Red Deer (Cervus elaphus)
The red deer (Cervus elaphus) is one of the largest deer species.
Red deer are ruminants, characterized by an even number of toes, and a four-chambered stomach.
Genetic evidence indicates the red deer (Cervus elaphus) as traditionally definedis a species group rather than a single species, although it remains disputed as to exactly how many species the group includes. Although at one time red deer were rare in parts of Europe they were never close to extinction. Reintroduction and conservation efforts, especially in the
United Kingdom, have resulted in an increase of red deer populations, while other areas, such as North Africa, have continued to show a population decline.
Only the stags have antlers, which start growing in the spring and are shed each year, usually at the end of winter. Antlers typically measure 71 cm (28 in) in total length and weigh 1 kg (2.2 lb), although large ones can grow to 115 cm (45 in) and weigh 5 kg (11 lb). Antlers are made of bone which can grow at a rate of 2.5 cm (1 in) a day. A soft covering known as velvet helps to protect newly forming antlers in the spring.
European red deer antlers are distinctive in being rather straight and rugose, with the fourth and fifth tines forming a “crown” or “cup” in larger males.
Any tines in excess of the fourth and fifth tine will grow radially from the cup, which are generally absent in the antlers of smaller red deer, such as Corsican red deer. Western European red deer antlers feature “bez” (second) tines that are either absent or smaller than the brow tines.
However, bez tines occur frequently in Norwegian red deer. Antlers of Caspian red deer carry large bez tines and form less-developed cups than western European red deer, their antlers are thus more like the “throw back” top tines of the wapiti (C. canadensis), known as maraloid characteristics.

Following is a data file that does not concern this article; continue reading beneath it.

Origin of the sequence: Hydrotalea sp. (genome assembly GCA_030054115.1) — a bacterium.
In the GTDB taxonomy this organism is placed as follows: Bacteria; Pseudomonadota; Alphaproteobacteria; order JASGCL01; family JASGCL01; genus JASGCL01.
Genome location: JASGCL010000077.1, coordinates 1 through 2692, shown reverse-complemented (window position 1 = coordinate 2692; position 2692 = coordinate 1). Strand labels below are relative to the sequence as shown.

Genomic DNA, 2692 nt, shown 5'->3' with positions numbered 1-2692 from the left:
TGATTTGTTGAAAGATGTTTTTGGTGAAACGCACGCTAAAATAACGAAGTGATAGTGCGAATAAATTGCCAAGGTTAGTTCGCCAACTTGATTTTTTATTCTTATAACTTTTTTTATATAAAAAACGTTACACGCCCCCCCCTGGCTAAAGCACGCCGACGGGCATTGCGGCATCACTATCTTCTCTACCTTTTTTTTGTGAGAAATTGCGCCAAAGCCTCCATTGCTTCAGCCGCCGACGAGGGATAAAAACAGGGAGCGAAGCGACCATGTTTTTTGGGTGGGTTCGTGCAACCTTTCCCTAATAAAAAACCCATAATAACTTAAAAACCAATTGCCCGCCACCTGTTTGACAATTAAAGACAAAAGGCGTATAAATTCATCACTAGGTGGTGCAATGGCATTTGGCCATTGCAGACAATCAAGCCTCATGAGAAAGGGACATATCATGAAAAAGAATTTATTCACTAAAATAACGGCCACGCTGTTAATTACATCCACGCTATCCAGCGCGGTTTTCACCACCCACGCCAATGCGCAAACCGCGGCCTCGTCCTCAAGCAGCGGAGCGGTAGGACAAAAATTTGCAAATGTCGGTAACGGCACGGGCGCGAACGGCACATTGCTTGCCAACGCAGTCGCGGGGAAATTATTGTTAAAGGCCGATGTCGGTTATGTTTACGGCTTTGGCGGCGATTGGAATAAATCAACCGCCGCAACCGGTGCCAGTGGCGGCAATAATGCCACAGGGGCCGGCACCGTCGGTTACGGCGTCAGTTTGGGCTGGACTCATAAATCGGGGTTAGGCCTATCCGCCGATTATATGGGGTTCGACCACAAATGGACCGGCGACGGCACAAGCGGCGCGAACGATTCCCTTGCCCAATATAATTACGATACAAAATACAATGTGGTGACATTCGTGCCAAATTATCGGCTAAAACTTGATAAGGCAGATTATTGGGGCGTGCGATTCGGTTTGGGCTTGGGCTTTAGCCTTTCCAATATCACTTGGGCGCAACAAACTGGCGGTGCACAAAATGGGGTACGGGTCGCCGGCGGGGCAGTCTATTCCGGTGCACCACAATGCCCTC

A stag can (exceptionally) have antlers with no tines, and is then known as a switch. Similarly, a stag that does not grow antlers is a hummel. The antlers are testosterone-driven and as the stag’s testosterone levels drop in the autumn, the velvet is shed and the antlers stop growing.
With the approach of autumn, the antlers begin to calcify and the stags’ testosterone production builds for the approaching rut (mating season).
During the autumn, all red deer subspecies grow thicker coats of hair, which helps to insulate them during the winter. Autumn is also when some of the stags grow their neck manes. The autumn/winter coat of most subspecies are most distinct. The Caspian red deer’s winter coat is greyer
and has a larger and more distinguished light rump-patch (like wapiti and some central Asian red deer) compared to the Western European red deer, which has more of a greyish-brown coat with a darker yellowish rump patch in the winter. By the time summer begins, the heavy winter coat has been shed;
the animals are known to rub against trees and other objects to help remove hair from their bodies. Red deer have different colouration based on the seasons and types of habitats, with grey or lighter colouration prevalent in the winter and more reddish and darker coat colouration in the summer.
Most European red deer have reddish-brown summer coats, and some individuals may have a few spots on the backs of their summer coats.
The European red deer is found in southwestern Asia (Asia Minor and Caucasus regions), North Africa and Europe.
The red deer is the largest non-domesticated mammal still existing in the Netherlands, United Kingdom and Ireland.
In the Netherlands a huge herd (around 3 000 animals by the end of 2012) live in the Oostvaarders Plassen, a nature reserve.